- MCP6004 Opamp with rail-to-rail output capability for maximum signal swing
- Separate analog and digital outputs
- Potentiometer gain control for the analog output
- Pulse width control for the digital output
- Additional test points on board for analyzing signals at different stages of instrumentation
The following circuit shows the ON/OFF control scheme for the infra-red light source inside HRM-2511E. Note that the Enable signal must be pulled high in order to turn on the IR LED. The photodetector output (VSENSOR) contains the PPG signal that goes to a two-stage filter and amplifier circuit for further processing.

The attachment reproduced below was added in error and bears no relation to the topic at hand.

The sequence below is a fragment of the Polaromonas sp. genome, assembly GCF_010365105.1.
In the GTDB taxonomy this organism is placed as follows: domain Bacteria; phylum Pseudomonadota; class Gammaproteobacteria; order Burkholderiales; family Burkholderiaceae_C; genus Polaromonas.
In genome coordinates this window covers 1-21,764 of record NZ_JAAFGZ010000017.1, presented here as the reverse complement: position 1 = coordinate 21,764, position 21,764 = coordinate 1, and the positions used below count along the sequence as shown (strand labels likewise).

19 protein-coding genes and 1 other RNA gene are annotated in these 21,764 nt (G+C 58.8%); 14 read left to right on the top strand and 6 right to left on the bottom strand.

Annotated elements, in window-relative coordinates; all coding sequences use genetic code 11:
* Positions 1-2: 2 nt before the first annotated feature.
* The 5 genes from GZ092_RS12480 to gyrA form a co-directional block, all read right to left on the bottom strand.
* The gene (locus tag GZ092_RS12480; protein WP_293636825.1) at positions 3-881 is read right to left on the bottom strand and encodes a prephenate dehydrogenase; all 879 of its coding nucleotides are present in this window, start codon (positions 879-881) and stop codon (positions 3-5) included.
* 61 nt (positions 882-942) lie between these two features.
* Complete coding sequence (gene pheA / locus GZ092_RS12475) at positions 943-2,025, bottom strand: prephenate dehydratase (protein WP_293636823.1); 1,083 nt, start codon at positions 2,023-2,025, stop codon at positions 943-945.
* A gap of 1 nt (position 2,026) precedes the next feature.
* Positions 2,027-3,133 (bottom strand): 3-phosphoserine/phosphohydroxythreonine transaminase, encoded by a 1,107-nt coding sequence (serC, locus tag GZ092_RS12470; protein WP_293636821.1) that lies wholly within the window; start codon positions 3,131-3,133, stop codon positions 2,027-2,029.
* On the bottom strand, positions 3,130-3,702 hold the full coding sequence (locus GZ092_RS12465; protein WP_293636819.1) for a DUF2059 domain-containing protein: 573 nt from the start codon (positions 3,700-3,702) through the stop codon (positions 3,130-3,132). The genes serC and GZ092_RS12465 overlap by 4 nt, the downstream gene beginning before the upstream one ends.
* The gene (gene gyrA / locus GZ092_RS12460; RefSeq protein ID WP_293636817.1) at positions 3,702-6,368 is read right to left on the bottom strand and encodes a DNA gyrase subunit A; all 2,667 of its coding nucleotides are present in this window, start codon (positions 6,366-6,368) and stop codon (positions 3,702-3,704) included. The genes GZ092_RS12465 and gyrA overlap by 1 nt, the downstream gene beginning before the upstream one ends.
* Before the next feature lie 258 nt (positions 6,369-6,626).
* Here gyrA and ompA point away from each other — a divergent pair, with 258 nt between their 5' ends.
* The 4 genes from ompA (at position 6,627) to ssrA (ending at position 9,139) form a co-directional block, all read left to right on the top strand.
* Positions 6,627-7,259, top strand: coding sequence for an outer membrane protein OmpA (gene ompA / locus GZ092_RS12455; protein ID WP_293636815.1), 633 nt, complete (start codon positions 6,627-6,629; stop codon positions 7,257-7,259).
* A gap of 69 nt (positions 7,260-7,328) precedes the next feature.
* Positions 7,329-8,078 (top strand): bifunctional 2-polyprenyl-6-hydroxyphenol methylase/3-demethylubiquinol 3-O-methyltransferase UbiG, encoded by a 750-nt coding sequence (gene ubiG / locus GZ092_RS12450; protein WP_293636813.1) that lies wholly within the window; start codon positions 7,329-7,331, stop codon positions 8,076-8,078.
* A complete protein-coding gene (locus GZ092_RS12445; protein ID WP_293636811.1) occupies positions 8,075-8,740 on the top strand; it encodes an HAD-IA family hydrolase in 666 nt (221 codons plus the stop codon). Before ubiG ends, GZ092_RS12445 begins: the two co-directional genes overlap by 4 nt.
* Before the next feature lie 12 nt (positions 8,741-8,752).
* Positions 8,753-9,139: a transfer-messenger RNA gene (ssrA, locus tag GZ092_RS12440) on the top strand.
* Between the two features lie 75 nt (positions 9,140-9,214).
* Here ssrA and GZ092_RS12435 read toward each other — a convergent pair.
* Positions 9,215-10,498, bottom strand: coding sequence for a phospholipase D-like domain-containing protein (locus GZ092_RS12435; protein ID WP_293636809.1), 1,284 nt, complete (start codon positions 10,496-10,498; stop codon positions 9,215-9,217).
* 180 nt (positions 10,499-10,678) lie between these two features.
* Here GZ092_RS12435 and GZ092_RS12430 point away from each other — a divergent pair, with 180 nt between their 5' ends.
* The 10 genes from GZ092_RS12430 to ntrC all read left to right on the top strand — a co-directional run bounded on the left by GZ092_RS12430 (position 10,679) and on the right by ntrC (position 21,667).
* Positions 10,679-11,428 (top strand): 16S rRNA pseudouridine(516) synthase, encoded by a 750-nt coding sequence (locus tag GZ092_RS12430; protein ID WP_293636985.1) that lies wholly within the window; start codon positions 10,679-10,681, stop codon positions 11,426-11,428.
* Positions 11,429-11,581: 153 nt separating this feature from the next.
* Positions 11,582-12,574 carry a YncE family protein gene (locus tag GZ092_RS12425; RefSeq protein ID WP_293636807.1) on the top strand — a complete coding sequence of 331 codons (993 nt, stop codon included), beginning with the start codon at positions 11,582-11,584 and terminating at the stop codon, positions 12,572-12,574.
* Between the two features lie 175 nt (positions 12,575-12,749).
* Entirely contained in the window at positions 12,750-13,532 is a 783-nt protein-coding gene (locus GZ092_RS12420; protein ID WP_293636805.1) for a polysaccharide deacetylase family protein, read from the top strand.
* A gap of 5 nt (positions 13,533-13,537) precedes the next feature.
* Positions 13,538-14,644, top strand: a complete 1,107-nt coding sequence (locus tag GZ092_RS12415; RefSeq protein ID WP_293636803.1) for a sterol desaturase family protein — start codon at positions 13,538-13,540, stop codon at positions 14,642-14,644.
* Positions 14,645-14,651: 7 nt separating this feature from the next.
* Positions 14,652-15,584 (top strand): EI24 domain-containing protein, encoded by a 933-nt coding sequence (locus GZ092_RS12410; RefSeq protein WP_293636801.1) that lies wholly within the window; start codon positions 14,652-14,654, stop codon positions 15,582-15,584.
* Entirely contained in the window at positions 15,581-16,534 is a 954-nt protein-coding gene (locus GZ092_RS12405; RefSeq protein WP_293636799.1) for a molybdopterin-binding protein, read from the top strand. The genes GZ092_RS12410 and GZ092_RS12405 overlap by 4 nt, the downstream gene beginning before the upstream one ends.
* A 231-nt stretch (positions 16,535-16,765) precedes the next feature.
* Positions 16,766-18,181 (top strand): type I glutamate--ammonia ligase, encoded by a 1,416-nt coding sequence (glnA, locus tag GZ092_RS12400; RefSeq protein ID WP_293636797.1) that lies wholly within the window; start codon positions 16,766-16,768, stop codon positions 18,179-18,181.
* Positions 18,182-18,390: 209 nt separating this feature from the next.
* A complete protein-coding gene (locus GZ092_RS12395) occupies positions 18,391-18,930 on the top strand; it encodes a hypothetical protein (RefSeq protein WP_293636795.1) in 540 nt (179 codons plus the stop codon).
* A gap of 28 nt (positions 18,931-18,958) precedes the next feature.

The PPG signal coming from the photodetector is weak and noisy. So we need an amplifier and filter circuits to boost and clean the signal. In Stage I instrumentation, the signal is first passed through a passive (RC) high-pass filter (HPF) to block the DC component of the PPG signal. The cut-off frequency of the HPF is 0.5Hz, and is set by the values of R (=68K) and C (=4.7uF). The output from the HPF goes to an Opamp-based active low-pass filter (LPF). The Opamp operates in non-inverting mode and has gain and cut-off frequency set to 48 and 3.4Hz, respectively. In order to achieve a full swing of the PPG signal at the output, the negative input of the Opamp is tied to a reference voltage (Vref) of 2.0V. The Vref is generated using a zener diode. At the output is a potentiometer (P1) that acts as a manual gain control. The output from the active LPF now goes to Stage II instrumentation circuit, which is basically a replica of the Stage I circuit. Note that the amplitude of the signal going to the second stage is controlled by P1. The Opamp used in this project is MCP6004 from Microchip, which is a Quad-Opamp device and provides rail-to-rail output swing.